Branding and advertising are infamous for making us covet things we don’t actually need. The super sleek sheen of a Tesla or an iPhone or a bra designed by NASA’s top scientists are alluring, but at the end of the day, they are merely luxuries. The question of getting people to need something they want is sales 101. But more and more, branding agencies are tackling the inverse.

How do you get people to want the things they need? Is there a space for surprise and delight in the most boring, pedestrian motions of daily life: applying a bandage, brushing our teeth, wiping our bums? Welcome to the world of utilitarian branding.

Utilitarian Branding

In our work with clients, we constantly espouse that nothing sells itself. No matter how brilliant your app is, if it isn’t differentiated in a meaningful way, it will get lost in an increasingly crowded market. Why don’t they get it?

Later at the supermarket, while staring at the endless wall of variously-plied toilet paper, I totally get it. Everyone draws their own line in the sand around the things they deem to be purely functional. I don’t want toilet paper, it’s just a basic thing I needto keep existing. As such, I’ve probably purchased a different brand every trip, based on price, stock, or some arbitrary impulse about the cartoon mascot. The big issue – and market opportunity – is that the basics are often invisible to customers. You’re not competing against another brand, you’re competing against indifference. All it takes is a little branding love to transform a random purchase into a deliberate, ongoing relationship.

Who Gives a Crap

Australian brand Who Gives a Crap might be the platonic ideal of millennial branding. Take a thing no one enjoys shopping for – toilet paper and tissues – give it gorgeous design, ship it directly to people, and donate 50% of the profits to build toilets in the developing world. If you had crowdfunding launch, subscription service, purpose-driven, or irreverent copy on your card, you just hit bingo. In my entire life, never once did I imagine someone complimenting me on my toilet paper. But through great branding, they’ve managed to bring some delight to the crappiest part of your day.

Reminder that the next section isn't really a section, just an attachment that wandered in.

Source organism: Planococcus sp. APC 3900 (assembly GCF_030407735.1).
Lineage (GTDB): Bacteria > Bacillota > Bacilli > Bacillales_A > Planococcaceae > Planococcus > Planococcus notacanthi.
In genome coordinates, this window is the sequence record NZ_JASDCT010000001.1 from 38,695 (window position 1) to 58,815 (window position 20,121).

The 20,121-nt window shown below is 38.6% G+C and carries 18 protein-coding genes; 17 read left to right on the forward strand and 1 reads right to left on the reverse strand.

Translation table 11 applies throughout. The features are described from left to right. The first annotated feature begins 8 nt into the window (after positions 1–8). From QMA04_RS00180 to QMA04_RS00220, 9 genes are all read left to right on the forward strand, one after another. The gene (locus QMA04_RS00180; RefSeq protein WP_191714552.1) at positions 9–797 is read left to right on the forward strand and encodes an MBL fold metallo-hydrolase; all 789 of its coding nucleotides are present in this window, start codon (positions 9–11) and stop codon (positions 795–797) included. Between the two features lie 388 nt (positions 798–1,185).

Welly and Tru-Color Bandages

The best branding addresses a pain point, and the good folks at Welly understand this better than anybody. Co-founded by Eric Ryan, the same mind behind Method and Olly, comes vibrant, delightful, and stackable first aid kits. The tin kits include bravery bandages for those who love an adventure, single-use antibiotic ointments, and other first aid essentials like medical scissors and tweezers. Like Who Gives a Crap before them, they are taking something dull and infusing it with an abundance of life.

Beyond creating customer loyalty, utilitarian branding can have a profound effect on our identities and the way we move around the world. Earlier this year, 45-year-old Dominque Apollon had an emotional reaction to the most “boring” act possible: putting on a bandage.

“Ever wonder why bandages were only available in one skin-tone shade?” asks wellness brand Tru-Color. “We did, because there’s beauty in individuality, no matter the skin-tone.”

For years, various apps, products, and solutions have promised to transform our lives on a massive scale. The truth is, sometimes the most transformative moments in our day come from the smallest corners.

“I definitely didn’t expect the complex emotions that would swirl as I watched it just … blend in,” writes Apollon. “A seemingly trivial exercise I’ve repeated 1000x on my body with ‘regular’ ones since childhood. This felt like belonging. Like feeling valued. Sadness for my younger self and millions of kids of color.”

In the eyes of Apollon, this “purely functional” product has a purpose far beyond the utilitarian.

Put Utilitarian Branding to Good Use

There are countless of other examples. Virgin America turned the drudgery of the airplane safety video into a viral pop song. Shhhowercap manages to turn the least sexy object alive into a bona fide power statement. Quip adds an elegance and futurism to toothbrushes normally reserved for astronauts.

All of these are brilliant in their own way, but when I think about the most impactful opportunities for the future, it’s applying these lessons to underutilized resources. How many more people would interact with say, the DMV, a public health clinic, or a library if they looked and operated with the speed of the other brands in our lives?

The UK went to big lengths to redesign its postal service, as well as the products and experiences it offers. For some, that slightly improves a boring errand. For others, that could be the difference between getting a passport, opening up your first bank account, or getting a driver’s license. In other words, freedom and autonomy.

We will always be attracted to the biggest, shiniest inventions in tech. But if you really want to make an impact on people’s lives, start small.